Service urges western cricket powers to be like St Bess

April 29, 2016
(from left) Phillip Service, West Indies Territorial Development Office), national women's coach, Cleon Smith, and Jamaica Cricket Association fitness trainer Gibbs Williams, at last week's cricket seminar at the Montego Bay Cricket Club. Paul Clarke

West Indies Cricket Board Territorial Development Officer Phillip Service is urging western Jamaica-based schools to make cricket once more an integral part of student's development and in the process improve the player pool at the various levels of local and West Indies Cricket.

Service believes schools across Trelawny, St. James, Westmoreland and Hanover should look at the model which is being employed in "cricket-crazy" St. Elizabeth.

Those schools over many years have been the engine for local cricket production.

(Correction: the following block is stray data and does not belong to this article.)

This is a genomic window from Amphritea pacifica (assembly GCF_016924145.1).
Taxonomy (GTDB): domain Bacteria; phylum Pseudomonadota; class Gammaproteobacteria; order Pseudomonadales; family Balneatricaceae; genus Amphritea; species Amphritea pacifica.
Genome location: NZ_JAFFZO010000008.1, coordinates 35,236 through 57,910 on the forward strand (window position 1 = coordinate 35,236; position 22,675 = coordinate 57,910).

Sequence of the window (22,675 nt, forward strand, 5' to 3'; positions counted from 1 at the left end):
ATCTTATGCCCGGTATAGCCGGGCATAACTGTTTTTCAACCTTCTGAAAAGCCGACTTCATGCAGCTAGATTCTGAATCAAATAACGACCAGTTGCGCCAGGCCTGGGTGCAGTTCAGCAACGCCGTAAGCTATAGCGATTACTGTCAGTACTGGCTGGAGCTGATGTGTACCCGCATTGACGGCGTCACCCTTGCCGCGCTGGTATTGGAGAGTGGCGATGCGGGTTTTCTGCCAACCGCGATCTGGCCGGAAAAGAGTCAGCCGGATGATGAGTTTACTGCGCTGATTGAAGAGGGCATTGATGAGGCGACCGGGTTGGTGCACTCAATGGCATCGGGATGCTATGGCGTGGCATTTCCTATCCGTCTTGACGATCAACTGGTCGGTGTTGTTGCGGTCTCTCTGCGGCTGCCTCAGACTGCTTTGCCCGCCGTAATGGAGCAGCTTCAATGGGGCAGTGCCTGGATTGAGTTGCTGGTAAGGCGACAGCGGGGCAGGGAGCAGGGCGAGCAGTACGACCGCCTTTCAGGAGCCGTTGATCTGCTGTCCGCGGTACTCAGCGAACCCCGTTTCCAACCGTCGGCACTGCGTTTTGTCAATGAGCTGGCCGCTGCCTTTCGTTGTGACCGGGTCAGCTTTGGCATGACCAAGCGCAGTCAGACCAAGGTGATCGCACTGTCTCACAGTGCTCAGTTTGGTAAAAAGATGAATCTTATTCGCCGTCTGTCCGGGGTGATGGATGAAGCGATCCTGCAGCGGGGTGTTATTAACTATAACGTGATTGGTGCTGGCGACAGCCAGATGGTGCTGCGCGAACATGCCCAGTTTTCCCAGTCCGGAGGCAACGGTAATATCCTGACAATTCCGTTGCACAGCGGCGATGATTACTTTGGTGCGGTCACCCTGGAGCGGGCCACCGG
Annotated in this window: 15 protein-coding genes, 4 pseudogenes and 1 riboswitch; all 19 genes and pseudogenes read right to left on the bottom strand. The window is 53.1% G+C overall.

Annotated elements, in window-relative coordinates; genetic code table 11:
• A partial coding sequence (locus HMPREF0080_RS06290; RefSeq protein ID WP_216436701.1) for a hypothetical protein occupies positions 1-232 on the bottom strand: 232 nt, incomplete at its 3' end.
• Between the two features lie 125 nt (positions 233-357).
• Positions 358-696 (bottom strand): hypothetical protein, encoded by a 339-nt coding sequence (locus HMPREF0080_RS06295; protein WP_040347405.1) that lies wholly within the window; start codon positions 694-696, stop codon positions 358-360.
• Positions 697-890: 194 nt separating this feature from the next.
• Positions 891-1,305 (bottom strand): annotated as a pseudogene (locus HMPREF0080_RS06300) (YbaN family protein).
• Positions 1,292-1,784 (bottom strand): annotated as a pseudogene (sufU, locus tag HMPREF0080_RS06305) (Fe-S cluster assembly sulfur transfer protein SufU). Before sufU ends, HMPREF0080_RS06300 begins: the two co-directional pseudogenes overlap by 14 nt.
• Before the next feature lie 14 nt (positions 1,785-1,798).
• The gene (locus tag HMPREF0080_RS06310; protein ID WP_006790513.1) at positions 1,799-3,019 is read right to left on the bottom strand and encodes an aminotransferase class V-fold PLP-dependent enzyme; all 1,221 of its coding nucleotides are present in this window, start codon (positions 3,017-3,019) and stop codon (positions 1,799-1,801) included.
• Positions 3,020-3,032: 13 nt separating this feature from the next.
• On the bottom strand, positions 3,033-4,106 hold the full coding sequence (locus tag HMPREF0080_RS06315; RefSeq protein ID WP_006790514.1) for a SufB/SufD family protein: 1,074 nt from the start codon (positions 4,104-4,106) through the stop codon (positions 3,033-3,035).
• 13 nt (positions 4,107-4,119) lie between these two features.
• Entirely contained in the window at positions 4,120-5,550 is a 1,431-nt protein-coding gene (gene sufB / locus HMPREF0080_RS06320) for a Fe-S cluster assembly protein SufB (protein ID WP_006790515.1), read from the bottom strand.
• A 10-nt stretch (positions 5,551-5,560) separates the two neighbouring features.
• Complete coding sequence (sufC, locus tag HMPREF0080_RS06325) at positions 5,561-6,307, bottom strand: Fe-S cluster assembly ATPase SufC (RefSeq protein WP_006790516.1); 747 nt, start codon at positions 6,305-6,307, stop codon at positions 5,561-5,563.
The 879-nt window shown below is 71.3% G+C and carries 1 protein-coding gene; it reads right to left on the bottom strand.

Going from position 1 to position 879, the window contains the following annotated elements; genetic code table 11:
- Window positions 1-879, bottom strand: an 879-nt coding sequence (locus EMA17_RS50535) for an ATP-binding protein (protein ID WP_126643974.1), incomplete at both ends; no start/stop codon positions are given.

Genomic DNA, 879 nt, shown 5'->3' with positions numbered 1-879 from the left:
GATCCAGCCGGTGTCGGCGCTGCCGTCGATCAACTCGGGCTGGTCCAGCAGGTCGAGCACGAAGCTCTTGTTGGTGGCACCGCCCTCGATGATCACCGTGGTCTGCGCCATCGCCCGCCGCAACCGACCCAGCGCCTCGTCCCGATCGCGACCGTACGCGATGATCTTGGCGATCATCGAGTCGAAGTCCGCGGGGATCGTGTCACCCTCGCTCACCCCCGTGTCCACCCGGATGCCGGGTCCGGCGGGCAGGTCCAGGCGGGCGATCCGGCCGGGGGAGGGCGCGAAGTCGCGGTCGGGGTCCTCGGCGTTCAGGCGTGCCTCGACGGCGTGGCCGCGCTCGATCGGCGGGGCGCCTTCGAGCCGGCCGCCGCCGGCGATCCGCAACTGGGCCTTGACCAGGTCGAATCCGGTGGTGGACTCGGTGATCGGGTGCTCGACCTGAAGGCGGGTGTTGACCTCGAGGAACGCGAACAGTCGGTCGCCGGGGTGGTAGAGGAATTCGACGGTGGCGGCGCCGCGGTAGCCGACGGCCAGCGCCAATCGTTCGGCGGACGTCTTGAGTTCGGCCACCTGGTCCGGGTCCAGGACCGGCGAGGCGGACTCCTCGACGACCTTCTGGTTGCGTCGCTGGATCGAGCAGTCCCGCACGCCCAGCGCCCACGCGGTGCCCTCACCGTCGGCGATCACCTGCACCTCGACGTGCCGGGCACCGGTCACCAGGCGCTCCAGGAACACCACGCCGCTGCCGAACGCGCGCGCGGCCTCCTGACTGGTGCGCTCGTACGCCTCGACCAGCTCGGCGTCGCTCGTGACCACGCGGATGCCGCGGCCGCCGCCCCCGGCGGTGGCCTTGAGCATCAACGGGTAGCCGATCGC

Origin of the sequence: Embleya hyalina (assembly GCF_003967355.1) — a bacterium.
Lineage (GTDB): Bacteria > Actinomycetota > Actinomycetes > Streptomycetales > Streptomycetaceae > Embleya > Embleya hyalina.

"When you look at St. Elizabeth, there is STETHS, the powerhouse in schoolboy cricket now for more than 20 years. They have put in a significant amount of money into the development of the sport there," said Service.

"I am sure if other schools would emulate them, the game would grow, more people would play the game and of course all this would redound to the benefit of Jamaica and West Indies cricket, which must be the ultimate," he added.

STETHS recently won the Grace Headley Cup title, a third in three years and 28 overall and last week walked away with the All-Island Spalding Cup with victory over Excelsior.

Their dominance is evidence enough, Service pointed out, that once the infrastructure and financing is in place, schools will do well, as there exists a wide talent pool across western Jamaica.

He reasoned that the only difference between the success at STETHS and other schools is the importance in which the Santa Cruz-based institution places on cricket.

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